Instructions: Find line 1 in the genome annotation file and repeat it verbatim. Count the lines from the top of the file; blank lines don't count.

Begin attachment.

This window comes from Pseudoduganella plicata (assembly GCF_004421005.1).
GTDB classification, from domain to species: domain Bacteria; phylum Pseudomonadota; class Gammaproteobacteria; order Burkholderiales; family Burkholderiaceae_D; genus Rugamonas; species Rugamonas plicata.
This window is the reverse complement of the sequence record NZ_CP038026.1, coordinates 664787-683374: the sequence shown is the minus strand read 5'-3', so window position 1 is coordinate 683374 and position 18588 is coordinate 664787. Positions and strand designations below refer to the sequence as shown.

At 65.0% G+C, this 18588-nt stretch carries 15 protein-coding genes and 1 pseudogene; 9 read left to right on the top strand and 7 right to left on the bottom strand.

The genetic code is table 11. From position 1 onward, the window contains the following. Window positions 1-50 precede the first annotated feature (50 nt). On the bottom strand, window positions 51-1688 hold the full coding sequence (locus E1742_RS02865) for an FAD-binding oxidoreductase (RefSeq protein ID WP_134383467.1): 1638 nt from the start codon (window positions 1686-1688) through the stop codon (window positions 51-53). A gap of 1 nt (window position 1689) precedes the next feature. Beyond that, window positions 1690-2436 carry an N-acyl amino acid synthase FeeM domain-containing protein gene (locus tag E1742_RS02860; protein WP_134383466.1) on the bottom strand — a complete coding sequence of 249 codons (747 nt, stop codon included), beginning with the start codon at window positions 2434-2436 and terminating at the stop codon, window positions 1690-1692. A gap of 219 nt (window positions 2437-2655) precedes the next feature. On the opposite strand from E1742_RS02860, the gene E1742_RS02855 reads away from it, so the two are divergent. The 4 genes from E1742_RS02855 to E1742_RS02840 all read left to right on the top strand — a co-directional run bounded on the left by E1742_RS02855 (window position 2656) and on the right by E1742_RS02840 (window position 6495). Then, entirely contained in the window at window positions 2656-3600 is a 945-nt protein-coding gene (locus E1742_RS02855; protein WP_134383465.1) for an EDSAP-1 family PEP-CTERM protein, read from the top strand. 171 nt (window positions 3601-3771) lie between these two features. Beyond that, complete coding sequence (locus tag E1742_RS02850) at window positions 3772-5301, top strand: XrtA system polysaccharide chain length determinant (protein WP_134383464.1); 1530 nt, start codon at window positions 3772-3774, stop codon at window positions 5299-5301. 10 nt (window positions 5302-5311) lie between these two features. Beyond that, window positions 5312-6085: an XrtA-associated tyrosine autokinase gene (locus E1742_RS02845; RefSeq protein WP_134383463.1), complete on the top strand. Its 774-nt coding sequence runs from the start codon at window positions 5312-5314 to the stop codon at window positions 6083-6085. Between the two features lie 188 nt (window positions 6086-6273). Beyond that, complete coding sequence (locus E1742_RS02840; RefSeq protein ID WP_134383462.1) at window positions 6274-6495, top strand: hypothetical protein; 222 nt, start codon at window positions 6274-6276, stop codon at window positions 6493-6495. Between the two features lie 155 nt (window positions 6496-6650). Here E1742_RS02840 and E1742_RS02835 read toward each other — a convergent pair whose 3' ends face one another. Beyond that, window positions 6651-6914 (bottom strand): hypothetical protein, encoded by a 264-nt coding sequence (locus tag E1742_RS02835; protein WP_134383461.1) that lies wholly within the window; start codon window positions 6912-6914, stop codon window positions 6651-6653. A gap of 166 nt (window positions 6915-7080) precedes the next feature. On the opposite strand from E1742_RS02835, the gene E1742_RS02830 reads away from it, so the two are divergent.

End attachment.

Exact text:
This window comes from Pseudoduganella plicata (assembly GCF_004421005.1).